Once people started calling us that and it clicked, we said, “Okay, we’re doing our solo thing, but let’s do the group thing too.” This is something that came about organically and people liked it. Big Boi and them love that sh-t because they know it’s not forced. It was just something that happened.
Some people may think, “This guy just signed to Snoop, and that’s how he blew up.” But you’ve actually been building a buzz before that. You have features from Big Gipp and Young Dro on your Henny & Apple Juice mixtape. How did that come together? Because you didn’t really have any backing at that point.
I didn’t have nothing. They didn’t charge me for that. They did it because they liked what I got going on. Stroud – who was the executive producer of the tape – produced Gipp’s [“I Ain’t Trippin”] single last summer. He went to Gipp with the idea.
For people in Atlanta, I’m reminiscent of the Dungeon Family, so all the Dungeon Family members took a liking to me. So when Gipp saw that I needed him on the song, he came and did the verse just to show me love.
Dro was approached by Stroud. He was like, “I got a kid on the come up. It would be a good look for both of y’all to work. He’s got a dope song for you to jump on.” And Dro did it just off the strength.
I used to record a Defiant Studios where Dro recorded. He used to come in the room and listen to my stuff, and he always thought I was dope. I know he kind of remembered that.
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Have you begun working on an official album?
Not yet. I’m just going through beats. Big Boi expressed to me that he’s going to co-executive produce the album. Snoop wanted me to build a buzz by putting out music and visuals.
I’m just setting my beats aside and writing for it. When Big Boi’s schedule calms down a little bit, I’m gonna jump in the studio and start working on that thing. I expect it to drop sometime early 2017.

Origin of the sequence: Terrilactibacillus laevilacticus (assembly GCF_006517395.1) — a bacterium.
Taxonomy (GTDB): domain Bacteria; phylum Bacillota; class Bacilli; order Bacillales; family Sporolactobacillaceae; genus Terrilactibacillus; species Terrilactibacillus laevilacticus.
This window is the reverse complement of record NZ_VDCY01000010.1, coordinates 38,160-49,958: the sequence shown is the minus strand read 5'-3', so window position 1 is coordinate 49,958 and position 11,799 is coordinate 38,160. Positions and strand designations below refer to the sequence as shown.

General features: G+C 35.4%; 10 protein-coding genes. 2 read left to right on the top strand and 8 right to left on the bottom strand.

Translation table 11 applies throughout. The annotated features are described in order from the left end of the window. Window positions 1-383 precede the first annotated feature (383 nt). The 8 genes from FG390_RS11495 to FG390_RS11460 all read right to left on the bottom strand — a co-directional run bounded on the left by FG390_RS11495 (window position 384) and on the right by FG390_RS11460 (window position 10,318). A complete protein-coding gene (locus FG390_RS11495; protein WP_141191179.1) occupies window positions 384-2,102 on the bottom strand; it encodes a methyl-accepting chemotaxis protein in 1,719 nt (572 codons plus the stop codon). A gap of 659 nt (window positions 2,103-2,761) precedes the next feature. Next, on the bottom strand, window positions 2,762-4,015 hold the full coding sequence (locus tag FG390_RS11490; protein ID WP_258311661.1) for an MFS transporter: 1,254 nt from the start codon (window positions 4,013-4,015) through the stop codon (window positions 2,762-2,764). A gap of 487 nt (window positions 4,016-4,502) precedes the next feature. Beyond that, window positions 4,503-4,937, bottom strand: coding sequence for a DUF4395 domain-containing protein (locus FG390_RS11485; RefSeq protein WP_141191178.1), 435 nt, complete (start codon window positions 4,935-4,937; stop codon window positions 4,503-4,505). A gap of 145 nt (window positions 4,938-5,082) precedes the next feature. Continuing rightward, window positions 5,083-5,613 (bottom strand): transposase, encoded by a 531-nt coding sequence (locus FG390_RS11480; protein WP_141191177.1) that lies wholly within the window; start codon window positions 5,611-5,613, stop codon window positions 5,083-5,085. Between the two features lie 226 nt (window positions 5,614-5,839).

It’s interesting to hear that both Big Boi and Snoop are hands on.
I don’t call them all the time. They’re probably surprised that they barely hear from me. I’m working, ya’ll are working, and for this thing to work I got to stay afloat by myself. So when y’all come and put your hands on it, it makes more sense.
That’s why they f-ck with me. They like my grind. I’m not about to wait on them. I got my train moving, y’all hop on, and we’re gonna ride this thing together. I’m not stopping and waiting on them like most artists probably would in my situation.
A lot of people don’t understand when you do a [record deal] situation with people. They assume that’s when you stop doing as much work and leave the work to the team. I don’t agree with that. I think that’s when you’re supposed to work your hardest yourself. Then you’ll maximize whatever else the entities that you’re working with have for you.
A photo posted by CLAY JAMES (@whoisclayjames) on
I noticed you posted a picture with DJ Drama. Is there any talk about doing a Gangsta Grillz mixtape?
We went to Drama’s album listening party at his studio. Snoop was the special guest, and he introduced me to Drama. Snoop said, “This is Clay James, my new youngin. I’m about to send him through the roof. I need you to f-ck with him.”
Being in Atlanta, you meet everybody. I met Drama like three or four times. But he meets people all the time, so I’m sure it didn’t register who I was. But the fact Snoop brought me to him and said “This is one of my artists that I’m pushing. I’m about to do some big things for him,” I think in the near future you’ll see Drama working with us on something.